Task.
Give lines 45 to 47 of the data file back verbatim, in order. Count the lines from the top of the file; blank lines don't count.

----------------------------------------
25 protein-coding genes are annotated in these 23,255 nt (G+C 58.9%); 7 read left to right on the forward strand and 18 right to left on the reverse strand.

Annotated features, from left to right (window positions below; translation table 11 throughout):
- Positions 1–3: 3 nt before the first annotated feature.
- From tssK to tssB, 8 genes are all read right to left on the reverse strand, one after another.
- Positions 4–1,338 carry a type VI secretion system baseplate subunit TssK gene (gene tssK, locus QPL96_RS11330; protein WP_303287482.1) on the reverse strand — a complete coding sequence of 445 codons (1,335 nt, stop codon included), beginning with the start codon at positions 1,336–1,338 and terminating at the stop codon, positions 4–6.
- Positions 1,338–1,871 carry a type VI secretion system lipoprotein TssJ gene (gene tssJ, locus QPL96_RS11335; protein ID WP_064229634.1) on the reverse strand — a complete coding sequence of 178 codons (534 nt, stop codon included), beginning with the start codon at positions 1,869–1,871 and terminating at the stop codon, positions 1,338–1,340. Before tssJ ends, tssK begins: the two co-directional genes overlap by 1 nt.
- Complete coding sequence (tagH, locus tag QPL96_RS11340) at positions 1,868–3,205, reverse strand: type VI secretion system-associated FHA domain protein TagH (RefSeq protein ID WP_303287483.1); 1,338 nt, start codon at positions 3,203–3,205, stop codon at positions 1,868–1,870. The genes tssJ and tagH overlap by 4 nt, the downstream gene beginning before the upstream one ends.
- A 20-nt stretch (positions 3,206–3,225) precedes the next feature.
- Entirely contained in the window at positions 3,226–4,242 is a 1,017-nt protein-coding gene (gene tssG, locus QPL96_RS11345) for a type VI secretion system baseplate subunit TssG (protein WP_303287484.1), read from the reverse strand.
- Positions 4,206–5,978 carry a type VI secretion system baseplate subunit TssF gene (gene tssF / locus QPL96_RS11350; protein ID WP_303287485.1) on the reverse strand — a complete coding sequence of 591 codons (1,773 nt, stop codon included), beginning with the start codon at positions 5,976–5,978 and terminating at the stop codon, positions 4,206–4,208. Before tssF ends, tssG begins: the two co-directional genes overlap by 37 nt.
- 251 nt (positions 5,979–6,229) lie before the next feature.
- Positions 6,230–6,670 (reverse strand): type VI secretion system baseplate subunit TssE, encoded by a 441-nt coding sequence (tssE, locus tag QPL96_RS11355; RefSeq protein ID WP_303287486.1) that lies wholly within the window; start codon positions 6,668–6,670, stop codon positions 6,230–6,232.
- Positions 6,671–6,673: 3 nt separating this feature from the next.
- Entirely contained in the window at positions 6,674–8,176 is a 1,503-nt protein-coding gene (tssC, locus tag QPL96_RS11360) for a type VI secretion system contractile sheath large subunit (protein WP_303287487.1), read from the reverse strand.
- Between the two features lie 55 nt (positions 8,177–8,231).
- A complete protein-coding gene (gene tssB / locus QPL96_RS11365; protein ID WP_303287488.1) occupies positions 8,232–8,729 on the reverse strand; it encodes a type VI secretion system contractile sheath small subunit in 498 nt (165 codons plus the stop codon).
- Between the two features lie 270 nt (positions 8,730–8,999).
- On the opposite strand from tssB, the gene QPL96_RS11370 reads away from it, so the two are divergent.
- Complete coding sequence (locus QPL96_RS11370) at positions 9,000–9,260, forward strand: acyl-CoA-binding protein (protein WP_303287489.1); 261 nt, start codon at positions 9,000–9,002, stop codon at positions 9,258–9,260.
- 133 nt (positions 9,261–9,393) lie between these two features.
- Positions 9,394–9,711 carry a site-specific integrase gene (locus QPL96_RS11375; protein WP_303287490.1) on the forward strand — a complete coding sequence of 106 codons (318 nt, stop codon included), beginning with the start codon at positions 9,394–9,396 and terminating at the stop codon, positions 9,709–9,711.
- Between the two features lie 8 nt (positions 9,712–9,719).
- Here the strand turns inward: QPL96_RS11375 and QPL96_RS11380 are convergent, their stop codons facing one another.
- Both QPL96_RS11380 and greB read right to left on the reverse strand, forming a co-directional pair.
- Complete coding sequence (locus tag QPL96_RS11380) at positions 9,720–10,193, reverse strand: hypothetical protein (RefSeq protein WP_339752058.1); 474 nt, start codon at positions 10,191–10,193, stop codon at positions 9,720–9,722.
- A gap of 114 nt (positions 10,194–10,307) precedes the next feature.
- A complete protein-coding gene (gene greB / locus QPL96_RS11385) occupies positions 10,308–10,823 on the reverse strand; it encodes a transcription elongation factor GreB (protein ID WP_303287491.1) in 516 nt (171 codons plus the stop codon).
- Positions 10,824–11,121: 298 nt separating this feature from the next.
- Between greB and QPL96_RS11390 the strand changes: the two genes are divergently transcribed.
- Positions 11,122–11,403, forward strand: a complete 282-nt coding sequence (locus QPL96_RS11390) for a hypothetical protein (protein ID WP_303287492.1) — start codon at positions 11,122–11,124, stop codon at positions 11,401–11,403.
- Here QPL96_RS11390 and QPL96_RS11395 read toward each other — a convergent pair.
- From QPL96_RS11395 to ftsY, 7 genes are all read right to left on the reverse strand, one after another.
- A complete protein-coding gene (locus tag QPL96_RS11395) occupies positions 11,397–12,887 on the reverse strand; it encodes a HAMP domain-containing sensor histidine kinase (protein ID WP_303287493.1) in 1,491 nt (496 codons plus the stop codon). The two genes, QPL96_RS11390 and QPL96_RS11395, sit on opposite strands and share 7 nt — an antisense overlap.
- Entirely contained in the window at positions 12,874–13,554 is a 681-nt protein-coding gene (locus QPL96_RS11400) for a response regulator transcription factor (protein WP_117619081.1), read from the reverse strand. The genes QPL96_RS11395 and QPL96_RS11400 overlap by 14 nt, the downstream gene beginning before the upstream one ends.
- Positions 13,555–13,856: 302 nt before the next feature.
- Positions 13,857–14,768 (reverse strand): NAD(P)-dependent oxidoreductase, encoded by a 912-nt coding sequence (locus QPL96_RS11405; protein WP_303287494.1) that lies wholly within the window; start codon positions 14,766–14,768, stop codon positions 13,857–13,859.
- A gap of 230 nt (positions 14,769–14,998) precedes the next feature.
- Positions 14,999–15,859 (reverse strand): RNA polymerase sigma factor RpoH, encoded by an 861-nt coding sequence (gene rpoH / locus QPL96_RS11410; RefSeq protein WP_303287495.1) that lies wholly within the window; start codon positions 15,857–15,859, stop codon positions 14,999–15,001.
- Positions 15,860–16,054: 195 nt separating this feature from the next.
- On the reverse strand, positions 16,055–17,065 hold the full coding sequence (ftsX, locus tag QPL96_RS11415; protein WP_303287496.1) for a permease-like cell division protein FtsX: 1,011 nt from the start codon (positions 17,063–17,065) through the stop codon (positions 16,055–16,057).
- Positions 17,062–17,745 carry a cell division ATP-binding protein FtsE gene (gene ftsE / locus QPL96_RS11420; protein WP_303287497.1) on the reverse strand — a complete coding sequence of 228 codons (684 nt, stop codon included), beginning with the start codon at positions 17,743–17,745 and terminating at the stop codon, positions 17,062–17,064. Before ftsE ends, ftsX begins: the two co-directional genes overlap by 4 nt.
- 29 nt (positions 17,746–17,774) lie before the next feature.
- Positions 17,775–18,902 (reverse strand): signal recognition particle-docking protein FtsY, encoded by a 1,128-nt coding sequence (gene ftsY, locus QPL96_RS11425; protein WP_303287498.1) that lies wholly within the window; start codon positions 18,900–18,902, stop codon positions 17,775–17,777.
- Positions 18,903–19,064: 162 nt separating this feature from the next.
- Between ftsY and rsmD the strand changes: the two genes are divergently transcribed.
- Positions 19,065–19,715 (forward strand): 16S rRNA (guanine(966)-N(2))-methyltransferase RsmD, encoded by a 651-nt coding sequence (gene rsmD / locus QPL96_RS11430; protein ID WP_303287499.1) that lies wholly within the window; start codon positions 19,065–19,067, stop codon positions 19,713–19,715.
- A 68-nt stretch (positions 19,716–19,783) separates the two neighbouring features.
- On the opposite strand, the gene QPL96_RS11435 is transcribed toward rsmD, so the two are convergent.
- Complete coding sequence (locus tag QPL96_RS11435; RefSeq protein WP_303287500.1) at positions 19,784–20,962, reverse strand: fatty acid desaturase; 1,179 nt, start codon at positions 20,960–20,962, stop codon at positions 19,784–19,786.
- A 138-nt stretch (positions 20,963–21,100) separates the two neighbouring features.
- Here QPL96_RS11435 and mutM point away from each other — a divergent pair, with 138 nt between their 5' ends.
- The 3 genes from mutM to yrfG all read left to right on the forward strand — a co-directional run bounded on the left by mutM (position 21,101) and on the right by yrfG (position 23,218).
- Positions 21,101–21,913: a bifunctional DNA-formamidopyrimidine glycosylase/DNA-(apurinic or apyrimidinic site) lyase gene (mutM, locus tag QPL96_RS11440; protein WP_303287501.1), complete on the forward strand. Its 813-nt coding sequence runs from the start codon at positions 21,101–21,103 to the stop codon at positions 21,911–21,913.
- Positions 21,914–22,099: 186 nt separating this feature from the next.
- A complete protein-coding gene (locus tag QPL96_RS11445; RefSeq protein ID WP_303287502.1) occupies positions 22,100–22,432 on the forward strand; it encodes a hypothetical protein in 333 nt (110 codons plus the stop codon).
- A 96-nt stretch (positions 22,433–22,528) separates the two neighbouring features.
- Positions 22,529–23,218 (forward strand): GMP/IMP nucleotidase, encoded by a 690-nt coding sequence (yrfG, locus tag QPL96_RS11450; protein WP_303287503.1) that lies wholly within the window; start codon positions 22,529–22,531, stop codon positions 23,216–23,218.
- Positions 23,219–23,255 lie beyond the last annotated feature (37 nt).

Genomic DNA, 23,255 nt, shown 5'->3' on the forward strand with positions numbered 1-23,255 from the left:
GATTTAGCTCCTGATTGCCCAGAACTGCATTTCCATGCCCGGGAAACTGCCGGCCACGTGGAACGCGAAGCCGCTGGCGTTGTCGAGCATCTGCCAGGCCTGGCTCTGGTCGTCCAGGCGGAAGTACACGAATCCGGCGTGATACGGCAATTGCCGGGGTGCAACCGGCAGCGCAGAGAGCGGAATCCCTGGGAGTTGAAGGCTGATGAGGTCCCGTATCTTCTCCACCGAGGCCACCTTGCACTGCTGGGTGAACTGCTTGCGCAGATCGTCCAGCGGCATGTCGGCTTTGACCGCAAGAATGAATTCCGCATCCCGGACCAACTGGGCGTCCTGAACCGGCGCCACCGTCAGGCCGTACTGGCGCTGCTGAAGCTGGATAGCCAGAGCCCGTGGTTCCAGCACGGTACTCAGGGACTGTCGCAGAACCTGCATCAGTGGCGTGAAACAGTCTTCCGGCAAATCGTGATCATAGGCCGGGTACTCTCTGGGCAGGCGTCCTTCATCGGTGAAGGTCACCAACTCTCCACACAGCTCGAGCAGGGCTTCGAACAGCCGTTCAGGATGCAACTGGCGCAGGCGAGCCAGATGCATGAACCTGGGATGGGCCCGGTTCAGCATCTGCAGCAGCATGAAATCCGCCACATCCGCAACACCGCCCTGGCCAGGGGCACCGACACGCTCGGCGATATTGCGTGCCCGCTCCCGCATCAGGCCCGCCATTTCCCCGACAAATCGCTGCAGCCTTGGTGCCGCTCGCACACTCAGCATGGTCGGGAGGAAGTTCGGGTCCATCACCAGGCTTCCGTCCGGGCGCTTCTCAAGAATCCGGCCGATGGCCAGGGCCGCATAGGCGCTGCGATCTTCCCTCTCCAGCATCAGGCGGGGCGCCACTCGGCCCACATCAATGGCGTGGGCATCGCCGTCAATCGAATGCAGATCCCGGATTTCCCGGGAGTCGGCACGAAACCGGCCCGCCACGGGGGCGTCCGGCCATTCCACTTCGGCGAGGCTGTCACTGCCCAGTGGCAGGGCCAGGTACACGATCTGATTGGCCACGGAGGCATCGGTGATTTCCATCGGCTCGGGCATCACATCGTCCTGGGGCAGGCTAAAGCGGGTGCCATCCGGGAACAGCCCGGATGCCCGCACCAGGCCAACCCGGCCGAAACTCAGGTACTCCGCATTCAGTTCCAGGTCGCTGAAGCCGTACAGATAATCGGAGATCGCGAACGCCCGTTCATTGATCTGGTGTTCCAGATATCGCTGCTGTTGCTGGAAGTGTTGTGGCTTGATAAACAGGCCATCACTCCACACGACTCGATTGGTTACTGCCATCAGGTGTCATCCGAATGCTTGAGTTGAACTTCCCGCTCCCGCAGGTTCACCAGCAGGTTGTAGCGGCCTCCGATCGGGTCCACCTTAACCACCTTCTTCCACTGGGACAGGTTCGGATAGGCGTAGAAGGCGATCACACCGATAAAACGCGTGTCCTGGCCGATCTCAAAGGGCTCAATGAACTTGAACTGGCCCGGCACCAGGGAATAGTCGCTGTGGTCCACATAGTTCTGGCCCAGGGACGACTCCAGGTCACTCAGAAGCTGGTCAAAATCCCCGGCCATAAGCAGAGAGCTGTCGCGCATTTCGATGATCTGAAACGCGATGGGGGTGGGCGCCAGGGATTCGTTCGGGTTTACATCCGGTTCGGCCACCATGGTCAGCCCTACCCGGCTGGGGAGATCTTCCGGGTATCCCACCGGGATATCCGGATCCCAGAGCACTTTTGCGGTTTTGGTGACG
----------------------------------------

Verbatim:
- Between ftsY and rsmD the strand changes: the two genes are divergently transcribed.
- Positions 19,065–19,715 (forward strand): 16S rRNA (guanine(966)-N(2))-methyltransferase RsmD, encoded by a 651-nt coding sequence (gene rsmD / locus QPL96_RS11430; protein ID WP_303287499.1) that lies wholly within the window; start codon positions 19,065–19,067, stop codon positions 19,713–19,715.
- A 68-nt stretch (positions 19,716–19,783) separates the two neighbouring features.